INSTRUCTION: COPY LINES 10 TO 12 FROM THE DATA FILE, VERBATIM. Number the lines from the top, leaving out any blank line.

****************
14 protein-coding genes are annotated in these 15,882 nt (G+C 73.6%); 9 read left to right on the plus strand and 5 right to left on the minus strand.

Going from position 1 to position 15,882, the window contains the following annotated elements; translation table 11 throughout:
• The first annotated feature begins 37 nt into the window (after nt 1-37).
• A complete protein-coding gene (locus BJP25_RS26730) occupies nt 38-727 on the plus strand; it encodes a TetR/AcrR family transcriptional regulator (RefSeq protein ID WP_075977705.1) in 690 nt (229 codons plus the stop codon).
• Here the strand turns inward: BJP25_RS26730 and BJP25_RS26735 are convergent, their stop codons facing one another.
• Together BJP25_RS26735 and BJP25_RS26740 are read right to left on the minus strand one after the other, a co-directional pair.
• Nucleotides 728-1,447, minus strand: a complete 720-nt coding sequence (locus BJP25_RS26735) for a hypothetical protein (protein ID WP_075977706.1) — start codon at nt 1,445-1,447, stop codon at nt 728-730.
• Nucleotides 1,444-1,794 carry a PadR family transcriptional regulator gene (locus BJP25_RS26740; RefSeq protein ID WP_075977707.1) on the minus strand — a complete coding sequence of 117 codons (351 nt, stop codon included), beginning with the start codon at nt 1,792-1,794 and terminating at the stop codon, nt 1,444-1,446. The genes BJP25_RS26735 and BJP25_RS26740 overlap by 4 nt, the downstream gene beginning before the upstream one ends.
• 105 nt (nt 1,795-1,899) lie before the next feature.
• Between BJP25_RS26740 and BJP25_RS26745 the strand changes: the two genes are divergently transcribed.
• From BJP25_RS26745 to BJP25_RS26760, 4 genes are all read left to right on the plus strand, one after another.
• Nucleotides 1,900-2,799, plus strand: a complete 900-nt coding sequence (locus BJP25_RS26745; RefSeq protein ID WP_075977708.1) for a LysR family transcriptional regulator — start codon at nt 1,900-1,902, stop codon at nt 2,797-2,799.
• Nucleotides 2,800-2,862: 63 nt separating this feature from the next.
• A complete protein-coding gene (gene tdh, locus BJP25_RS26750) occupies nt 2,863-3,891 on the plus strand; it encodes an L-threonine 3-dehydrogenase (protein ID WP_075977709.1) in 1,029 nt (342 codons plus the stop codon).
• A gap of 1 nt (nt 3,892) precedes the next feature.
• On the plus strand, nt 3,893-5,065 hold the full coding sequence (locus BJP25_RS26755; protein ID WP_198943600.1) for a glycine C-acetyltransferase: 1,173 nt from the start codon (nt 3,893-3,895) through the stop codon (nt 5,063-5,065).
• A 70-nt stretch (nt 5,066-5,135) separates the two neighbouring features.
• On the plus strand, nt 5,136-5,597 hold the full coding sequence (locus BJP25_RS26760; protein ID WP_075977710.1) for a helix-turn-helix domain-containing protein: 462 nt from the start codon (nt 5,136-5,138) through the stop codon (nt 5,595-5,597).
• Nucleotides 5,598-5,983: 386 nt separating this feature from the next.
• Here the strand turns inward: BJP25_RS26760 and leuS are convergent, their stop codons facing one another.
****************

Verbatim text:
• Between BJP25_RS26740 and BJP25_RS26745 the strand changes: the two genes are divergently transcribed.
• From BJP25_RS26745 to BJP25_RS26760, 4 genes are all read left to right on the plus strand, one after another.
• Nucleotides 1,900-2,799, plus strand: a complete 900-nt coding sequence (locus BJP25_RS26745; RefSeq protein ID WP_075977708.1) for a LysR family transcriptional regulator — start codon at nt 1,900-1,902, stop codon at nt 2,797-2,799.